Valley Medical has had other challenges.
The state Department of Health recently admonished the lab for failing to report test results to the state in a timely manner. A statement from the department said the lab had a backlog of nearly 19,000 tests that weren’t reported until state officials followed up.
“This creates multiple problems - not only does it mean the person tested is unaware of their infection and the need to self-isolate to protect family, friends and close contacts, but it also delays our case investigation work and makes it harder to slow the spread of this disease,” the department’s statement said. “We encourage all providers and laboratories across the state to be diligent and timely in their reporting.”
George says patients tested by Valley Medical receive their results in 24 hours. But he acknowledged the organization’s computer system has been unable to provide all the demographic information about the patients who were tested to the state Department of Health.
Contract tracers and other health workers need that information to interview an infected person and learn about others they may have unknowingly infected with the coronavirus.
George says his clinic recently updated its computer system and is providing the state with all the information it needs.
“This is one of the challenges of being a small lab,” George said.
WHO SHOULD GET TESTED?
There’s ongoing confusion about whether someone simply exposed to someone else with the coronavirus should get tested.
Health experts want anyone who fears they’re infected to get tested, but supply shortages have caused providers to ration tests since the pandemic began. There’s also been continued inconsistency in the messages about testing at the federal level from the Trump administration.
Just recently, Robert Redfield, director of the Centers for Disease Control and Prevention, had to clarify a recent change in federal testing guidance. Days earlier, the CDC guidelines were changed to minimize the need for a test if a patient is not showing symptoms.
“Everyone who needs a COVID-19 test, can get a test,” Redfield said in a statement. “Everyone who wants a test does not necessarily need a test; the key is to engage the needed public health community in the decision with the appropriate follow-up action.”
Federal guidelines and commitments by many Minnesota insurers also say that patients should not have to pay out of pocket for COVID-19 testing if it is done by an in-network provider.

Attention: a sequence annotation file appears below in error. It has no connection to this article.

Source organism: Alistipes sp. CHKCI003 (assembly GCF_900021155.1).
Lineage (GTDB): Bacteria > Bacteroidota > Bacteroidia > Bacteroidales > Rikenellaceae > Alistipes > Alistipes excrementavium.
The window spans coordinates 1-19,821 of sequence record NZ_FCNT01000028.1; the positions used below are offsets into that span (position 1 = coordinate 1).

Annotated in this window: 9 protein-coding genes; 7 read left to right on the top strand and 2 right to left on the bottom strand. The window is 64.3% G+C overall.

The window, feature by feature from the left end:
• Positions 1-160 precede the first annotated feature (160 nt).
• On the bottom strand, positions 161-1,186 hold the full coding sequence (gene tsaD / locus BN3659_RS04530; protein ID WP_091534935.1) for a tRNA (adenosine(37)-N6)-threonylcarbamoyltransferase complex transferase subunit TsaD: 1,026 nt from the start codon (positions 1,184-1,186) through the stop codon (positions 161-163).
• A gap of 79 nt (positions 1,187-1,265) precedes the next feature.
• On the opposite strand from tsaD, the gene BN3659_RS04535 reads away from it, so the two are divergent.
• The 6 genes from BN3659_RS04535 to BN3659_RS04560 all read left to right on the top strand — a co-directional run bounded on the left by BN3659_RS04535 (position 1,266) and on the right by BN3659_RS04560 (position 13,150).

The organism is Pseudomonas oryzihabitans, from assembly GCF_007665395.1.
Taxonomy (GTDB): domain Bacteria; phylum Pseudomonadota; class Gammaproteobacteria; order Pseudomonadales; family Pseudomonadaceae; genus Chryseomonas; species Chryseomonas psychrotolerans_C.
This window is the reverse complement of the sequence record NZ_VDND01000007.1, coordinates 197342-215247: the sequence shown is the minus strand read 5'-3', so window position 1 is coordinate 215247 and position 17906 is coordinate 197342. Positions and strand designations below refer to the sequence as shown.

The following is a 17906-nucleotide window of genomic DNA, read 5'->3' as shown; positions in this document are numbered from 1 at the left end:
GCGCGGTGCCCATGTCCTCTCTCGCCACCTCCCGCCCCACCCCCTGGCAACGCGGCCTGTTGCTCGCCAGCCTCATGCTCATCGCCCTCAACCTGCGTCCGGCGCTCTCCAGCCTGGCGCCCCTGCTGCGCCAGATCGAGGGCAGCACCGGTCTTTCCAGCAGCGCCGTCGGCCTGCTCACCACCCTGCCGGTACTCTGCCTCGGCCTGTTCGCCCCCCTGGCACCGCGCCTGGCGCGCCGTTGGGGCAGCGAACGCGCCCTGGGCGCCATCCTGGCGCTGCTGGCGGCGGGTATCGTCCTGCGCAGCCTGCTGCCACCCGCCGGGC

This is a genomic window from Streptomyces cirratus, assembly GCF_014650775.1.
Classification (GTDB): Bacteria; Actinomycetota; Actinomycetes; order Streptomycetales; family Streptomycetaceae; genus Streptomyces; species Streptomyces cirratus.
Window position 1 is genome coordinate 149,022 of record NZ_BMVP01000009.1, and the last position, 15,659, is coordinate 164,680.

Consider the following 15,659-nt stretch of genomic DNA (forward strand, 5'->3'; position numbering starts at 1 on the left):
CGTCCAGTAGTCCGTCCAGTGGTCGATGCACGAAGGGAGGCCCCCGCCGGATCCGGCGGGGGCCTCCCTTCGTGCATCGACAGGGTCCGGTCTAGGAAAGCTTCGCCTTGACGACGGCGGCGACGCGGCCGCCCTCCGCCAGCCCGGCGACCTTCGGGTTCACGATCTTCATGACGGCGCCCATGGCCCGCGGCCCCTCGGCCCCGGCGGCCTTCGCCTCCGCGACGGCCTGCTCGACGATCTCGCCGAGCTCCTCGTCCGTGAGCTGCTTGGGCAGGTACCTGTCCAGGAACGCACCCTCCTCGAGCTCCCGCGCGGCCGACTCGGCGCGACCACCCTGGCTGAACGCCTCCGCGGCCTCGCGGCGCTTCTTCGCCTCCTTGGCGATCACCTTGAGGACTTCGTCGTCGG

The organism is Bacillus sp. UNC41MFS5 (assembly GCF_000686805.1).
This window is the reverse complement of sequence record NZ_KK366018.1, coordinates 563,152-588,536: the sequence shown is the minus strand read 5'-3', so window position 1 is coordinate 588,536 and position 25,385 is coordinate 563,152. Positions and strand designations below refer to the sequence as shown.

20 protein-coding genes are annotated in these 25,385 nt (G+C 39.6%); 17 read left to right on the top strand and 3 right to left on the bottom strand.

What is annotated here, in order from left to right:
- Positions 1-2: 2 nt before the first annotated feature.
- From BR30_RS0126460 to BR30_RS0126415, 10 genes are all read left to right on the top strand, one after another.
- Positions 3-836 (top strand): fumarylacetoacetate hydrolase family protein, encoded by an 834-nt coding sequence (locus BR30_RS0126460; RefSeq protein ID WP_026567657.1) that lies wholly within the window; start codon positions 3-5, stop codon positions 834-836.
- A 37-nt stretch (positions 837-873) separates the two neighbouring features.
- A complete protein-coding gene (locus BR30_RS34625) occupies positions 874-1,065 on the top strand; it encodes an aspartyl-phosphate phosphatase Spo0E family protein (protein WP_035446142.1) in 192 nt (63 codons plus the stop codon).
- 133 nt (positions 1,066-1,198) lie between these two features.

Asked about why health care providers are requiring telehealth visits before a patient can get a coronavirus test, the Minnesota Council of Health Plans, which advocates for the state’s nonprofit insurers, defended the practice.
“Providers may require a telehealth visit in advance of ordering testing to ensure appropriate use, but the telehealth visit is usually covered at no cost to the member as long as the provider submits the visit with the appropriate COVID-19 billing codes,” the council said in a statement. The group added that the test and visit may need to be billed together so there is no cost to the patients.
MORE TESTS COMING
Minnesota health officials hope the state will be able to more than double its current testing capacity by October. A partnership with the Mayo Clinic, the University of Minnesota and other health care providers has already built state testing capacity to roughly 20,000 per day.
But the ability to test is often hampered by supply shortages. Bringing the new saliva test online through the lab in Oakdale could add 30,000 more daily tests to the state’s capacity.
Saliva tests have been in use from early on in the pandemic, but like some other tests, the initial ones had questionable accuracy. When tests were first in short supply, the Food and Drug Administration allowed for a flood of different screening options on the market.
“There are a lot of tests out there and they vary pretty widely in terms of their track record,” Health Commissioner Malcolm said.
“This one has a very high rating,” Malcolm said of the saliva test that was developed at Rutgers University and has the first emergency-use authorization from the FDA.
Once the new lab is up and running, state officials hope to create 10 “semi-permanent” testing sites across Minnesota. They also want to expand mobile testing sites so they can quickly react to virus hotspots.
Finally, the new lab should allow for more reliable in-home testing. Saliva samples are easy for patients themselves to collect and can be transported by mail.
Patients can expect to get the results of their saliva tests within 48 hours.